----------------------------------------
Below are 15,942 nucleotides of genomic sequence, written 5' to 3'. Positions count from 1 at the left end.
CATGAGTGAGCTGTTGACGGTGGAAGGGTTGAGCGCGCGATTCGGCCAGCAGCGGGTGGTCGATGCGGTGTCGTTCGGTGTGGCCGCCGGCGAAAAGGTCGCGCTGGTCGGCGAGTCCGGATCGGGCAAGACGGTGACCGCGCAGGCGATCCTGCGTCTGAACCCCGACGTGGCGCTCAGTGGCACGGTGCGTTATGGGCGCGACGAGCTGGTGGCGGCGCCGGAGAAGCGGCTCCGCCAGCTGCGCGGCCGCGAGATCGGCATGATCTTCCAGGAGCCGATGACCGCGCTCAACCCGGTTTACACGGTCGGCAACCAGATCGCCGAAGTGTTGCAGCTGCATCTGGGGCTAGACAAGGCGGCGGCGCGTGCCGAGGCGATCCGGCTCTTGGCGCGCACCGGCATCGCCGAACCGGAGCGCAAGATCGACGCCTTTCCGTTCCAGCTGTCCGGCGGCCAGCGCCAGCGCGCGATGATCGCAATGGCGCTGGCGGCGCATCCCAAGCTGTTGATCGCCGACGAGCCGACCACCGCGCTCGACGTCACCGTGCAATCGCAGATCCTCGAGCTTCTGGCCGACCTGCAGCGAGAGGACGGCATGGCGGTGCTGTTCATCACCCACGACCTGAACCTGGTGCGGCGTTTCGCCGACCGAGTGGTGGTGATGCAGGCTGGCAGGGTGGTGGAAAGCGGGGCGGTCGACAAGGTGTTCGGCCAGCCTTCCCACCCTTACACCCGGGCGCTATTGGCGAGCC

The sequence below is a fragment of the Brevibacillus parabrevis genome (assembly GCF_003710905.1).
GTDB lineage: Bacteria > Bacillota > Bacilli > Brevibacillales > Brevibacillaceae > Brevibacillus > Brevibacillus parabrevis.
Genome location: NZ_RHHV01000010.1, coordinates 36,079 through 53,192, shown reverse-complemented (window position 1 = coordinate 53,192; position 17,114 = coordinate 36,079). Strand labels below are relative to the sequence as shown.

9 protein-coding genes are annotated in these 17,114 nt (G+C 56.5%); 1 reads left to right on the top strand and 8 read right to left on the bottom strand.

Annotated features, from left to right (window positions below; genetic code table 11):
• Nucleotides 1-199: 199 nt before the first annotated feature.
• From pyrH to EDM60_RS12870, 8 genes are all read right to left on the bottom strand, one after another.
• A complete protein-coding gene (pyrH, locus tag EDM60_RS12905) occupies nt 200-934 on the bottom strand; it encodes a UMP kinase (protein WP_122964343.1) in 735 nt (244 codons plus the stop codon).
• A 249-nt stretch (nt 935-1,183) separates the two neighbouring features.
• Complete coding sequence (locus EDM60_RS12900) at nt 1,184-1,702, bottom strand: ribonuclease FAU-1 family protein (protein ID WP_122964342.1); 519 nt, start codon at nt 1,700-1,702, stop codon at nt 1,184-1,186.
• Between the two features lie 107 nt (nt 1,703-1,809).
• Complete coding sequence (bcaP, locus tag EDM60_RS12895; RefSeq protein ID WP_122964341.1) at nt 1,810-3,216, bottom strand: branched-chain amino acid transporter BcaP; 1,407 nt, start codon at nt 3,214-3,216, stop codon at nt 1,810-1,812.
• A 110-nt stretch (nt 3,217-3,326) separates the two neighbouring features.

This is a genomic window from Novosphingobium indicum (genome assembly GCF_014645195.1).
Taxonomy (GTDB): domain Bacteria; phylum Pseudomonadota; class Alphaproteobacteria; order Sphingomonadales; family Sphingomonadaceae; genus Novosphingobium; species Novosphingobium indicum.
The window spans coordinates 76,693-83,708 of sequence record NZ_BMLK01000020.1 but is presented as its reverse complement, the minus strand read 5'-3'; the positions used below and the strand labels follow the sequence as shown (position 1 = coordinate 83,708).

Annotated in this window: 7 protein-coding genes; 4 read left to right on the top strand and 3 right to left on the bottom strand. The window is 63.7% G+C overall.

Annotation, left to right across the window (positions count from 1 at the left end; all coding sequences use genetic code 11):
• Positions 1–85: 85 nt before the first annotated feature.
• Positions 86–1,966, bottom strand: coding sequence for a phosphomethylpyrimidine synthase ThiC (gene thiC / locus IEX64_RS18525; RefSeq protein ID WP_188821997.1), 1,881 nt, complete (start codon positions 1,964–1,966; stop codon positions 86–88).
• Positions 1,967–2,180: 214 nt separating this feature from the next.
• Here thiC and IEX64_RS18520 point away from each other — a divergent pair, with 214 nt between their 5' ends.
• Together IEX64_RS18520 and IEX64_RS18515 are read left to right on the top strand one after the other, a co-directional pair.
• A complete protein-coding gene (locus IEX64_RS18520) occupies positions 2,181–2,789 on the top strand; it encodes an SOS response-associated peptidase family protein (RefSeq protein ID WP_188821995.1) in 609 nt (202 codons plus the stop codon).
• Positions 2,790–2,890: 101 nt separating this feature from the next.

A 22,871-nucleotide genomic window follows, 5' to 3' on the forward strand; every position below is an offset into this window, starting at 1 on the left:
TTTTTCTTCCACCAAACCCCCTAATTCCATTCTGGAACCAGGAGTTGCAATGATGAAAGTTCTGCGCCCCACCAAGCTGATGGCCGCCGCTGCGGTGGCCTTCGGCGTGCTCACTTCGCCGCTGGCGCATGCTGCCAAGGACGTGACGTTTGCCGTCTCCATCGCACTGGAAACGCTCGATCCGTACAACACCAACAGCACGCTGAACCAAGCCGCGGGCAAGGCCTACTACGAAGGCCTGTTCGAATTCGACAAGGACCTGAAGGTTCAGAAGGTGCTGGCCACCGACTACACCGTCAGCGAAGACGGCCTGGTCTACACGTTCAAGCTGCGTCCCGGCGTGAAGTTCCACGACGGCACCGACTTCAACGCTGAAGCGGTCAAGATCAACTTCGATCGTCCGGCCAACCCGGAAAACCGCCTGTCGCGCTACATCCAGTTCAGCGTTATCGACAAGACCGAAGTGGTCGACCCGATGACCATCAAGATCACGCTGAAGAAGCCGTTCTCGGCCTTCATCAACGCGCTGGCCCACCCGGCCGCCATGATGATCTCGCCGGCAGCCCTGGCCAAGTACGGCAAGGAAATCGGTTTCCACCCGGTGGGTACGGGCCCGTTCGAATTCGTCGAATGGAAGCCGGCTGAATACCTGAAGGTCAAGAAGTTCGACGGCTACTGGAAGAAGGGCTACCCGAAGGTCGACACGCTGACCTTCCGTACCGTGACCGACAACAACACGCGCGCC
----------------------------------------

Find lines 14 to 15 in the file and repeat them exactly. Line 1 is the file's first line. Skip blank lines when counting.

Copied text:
• Complete coding sequence (bcaP, locus tag EDM60_RS12895; RefSeq protein ID WP_122964341.1) at nt 1,810-3,216, bottom strand: branched-chain amino acid transporter BcaP; 1,407 nt, start codon at nt 3,214-3,216, stop codon at nt 1,810-1,812.
• A 110-nt stretch (nt 3,217-3,326) separates the two neighbouring features.